It’s Not That Difficult:

Tulsa City Council is voting on Mayor Bynum's proposed mask mandate

I can’t even believe I’m writing about this as a serious issue, but here I go – Please Wear A Mask.


Because many of the citizens of Tulsa choose not to wear masks, Mayor Bynum proposed an ordinance to mandate wearing masks as Tulsa’s COVID-19 numbers surge. The city council is supposed to vote on the ordinance today.

Why did it have to come to this? Health officials, including Dr. Bruce Dart with the Tulsa Health Department, have told us that wearing masks is one way to mitigate the spread of the virus. You would think that would be enough to have everyone wearing masks in public places. It’s not like it’s a big sacrifice or something. You’re just putting a piece of cloth over your mouth and nose. It doesn’t hurt. It doesn’t cut off your breathing. What it does do is cut down the infection rate. So, why do people get all hysterical about it?

I was happy to see that Stillwater implemented a mask-wearing policy last week. My sister and my 91-year-old mother live there. They are both at risk. A couple weeks ago, I took my mom to a doctor’s appointment. We both wore masks. I was disheartened to see so many people not wearing masks, even as they went into a health clinic. If my 91-year-old mother can wear a mask, I would think a young, healthy person could wear one to help protect her from coronavirus, which at her age would almost certainly be fatal.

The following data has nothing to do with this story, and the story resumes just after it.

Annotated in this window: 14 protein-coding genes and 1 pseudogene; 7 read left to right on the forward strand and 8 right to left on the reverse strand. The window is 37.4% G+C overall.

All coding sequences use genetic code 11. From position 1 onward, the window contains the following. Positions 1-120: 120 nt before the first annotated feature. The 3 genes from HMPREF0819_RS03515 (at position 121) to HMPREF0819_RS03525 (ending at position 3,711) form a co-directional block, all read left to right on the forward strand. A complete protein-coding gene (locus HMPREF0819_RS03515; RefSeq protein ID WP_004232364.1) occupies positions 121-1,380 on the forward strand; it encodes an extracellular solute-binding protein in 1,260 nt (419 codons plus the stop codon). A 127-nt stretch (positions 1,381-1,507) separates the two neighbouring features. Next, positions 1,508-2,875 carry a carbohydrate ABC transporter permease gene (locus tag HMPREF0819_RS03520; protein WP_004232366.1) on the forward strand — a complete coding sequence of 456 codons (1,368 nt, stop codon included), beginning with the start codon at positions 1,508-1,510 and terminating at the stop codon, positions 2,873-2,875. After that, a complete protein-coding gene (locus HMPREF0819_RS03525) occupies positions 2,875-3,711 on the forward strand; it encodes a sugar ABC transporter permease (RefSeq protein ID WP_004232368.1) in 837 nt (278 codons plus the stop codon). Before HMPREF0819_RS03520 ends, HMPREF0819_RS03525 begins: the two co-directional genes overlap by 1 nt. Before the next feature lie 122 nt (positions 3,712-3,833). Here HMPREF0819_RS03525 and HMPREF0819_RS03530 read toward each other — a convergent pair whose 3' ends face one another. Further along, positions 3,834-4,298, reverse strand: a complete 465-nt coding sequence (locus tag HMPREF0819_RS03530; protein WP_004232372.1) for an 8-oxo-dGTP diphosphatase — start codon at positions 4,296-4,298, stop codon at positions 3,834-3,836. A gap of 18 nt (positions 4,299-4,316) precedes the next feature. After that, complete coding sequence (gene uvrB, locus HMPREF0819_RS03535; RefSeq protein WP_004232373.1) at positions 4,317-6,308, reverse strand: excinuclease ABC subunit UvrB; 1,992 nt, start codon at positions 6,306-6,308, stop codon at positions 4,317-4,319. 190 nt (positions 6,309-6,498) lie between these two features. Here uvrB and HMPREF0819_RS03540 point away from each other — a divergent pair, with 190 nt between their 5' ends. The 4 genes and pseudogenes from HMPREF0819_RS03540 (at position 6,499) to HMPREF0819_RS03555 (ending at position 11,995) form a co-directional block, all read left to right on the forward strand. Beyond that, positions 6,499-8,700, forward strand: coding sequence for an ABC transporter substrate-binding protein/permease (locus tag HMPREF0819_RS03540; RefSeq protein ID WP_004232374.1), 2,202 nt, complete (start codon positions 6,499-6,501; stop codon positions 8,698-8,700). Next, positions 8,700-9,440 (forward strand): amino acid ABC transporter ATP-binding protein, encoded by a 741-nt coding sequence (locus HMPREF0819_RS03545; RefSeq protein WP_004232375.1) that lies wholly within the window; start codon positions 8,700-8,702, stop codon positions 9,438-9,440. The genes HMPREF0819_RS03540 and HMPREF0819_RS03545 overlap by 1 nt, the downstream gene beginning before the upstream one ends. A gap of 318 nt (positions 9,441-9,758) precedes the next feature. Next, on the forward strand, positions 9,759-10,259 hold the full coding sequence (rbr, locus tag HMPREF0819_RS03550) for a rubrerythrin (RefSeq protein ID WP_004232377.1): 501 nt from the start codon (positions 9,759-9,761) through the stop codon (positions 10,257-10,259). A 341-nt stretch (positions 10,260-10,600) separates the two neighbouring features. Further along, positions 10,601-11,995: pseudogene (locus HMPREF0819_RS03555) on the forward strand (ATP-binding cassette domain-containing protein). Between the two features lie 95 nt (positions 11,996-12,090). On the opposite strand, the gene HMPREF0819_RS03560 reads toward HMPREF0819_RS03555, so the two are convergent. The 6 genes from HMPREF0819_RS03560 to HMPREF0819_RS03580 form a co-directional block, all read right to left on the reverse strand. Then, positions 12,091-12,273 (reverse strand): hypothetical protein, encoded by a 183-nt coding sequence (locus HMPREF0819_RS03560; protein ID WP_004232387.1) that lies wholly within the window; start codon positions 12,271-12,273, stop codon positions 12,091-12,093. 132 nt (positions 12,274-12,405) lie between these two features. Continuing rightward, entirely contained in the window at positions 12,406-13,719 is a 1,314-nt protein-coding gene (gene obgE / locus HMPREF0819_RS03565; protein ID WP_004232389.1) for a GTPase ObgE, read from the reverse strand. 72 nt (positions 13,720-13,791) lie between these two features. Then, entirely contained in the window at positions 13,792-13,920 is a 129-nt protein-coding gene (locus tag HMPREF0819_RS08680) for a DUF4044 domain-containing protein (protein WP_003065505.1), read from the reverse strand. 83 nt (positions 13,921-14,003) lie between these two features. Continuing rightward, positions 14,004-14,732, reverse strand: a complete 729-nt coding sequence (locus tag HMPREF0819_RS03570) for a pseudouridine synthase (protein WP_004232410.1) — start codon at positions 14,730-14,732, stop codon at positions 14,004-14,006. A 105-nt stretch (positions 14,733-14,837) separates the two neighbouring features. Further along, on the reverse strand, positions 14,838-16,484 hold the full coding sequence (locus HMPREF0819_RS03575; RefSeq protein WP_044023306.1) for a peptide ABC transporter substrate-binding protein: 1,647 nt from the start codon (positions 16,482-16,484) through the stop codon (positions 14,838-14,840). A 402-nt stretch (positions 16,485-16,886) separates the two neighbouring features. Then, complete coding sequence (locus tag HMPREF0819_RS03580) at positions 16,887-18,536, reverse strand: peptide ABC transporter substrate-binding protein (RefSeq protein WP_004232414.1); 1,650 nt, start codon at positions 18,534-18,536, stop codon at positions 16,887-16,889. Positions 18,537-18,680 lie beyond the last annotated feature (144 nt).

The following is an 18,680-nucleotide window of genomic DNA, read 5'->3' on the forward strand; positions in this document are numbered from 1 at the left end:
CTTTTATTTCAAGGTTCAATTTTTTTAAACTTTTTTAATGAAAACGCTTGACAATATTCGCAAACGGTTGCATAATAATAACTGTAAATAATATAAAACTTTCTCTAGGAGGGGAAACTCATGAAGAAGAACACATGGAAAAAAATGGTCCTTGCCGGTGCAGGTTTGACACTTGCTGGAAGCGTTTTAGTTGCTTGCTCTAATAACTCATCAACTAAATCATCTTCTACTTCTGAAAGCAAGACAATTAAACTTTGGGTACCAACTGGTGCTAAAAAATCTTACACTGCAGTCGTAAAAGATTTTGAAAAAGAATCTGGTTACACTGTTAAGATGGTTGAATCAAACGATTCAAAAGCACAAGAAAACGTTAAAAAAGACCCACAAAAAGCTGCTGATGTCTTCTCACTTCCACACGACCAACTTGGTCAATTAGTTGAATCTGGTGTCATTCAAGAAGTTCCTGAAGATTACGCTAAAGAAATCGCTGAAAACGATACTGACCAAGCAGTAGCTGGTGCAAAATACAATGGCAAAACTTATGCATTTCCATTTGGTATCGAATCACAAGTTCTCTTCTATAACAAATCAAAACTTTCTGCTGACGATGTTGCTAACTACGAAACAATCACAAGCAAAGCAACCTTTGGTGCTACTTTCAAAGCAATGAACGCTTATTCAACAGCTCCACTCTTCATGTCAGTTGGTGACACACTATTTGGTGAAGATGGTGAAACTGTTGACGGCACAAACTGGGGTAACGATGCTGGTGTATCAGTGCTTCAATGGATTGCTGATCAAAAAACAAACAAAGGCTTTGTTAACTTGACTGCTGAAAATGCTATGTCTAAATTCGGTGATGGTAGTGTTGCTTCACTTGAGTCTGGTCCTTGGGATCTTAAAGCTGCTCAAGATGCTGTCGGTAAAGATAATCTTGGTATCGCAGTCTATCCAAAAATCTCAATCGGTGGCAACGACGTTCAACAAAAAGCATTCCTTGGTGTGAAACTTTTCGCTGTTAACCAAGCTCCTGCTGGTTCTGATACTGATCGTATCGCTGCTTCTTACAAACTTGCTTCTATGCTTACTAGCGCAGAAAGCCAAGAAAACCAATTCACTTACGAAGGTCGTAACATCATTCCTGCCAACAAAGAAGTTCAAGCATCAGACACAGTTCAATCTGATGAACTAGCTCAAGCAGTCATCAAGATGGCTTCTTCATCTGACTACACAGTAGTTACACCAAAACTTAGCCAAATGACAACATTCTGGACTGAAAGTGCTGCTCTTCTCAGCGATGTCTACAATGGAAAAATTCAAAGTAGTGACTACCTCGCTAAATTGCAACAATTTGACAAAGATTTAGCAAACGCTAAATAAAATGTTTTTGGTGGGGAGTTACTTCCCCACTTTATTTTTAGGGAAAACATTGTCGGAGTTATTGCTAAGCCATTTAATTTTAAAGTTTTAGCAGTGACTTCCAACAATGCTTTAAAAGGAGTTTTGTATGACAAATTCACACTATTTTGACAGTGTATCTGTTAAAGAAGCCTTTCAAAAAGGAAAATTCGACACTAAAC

That’s the thing that stumps me. Wearing a mask is a selfless community act that is simple, painless and can help others. It’s a public service, an act that contributes to the greater good. It’s something we can all do to help mitigate this pandemic. We can help save lives, while keeping our hospitals at a manageable capacity. What, exactly, is the downside?

As parents, our children are watching us. They follow our example. I know that I worked to pass on values of helping others, doing the right thing, and working for the greater good of society. The mask ordinance wouldn’t apply to children younger than 18, but isn’t it nice to be able to say to our children that they can do something to help stop the spread of COVID-19? They can do their small part to participate in helping other people stay healthy? It’s an empowering lesson for them.

Wearing a mask in public shouldn’t have to be something that we’re “required” to do, but if that’s what it takes, I certainly hope the city council votes to enact the proposed ordinance.

Eb Masks Pin

Categories: Editor’s Blog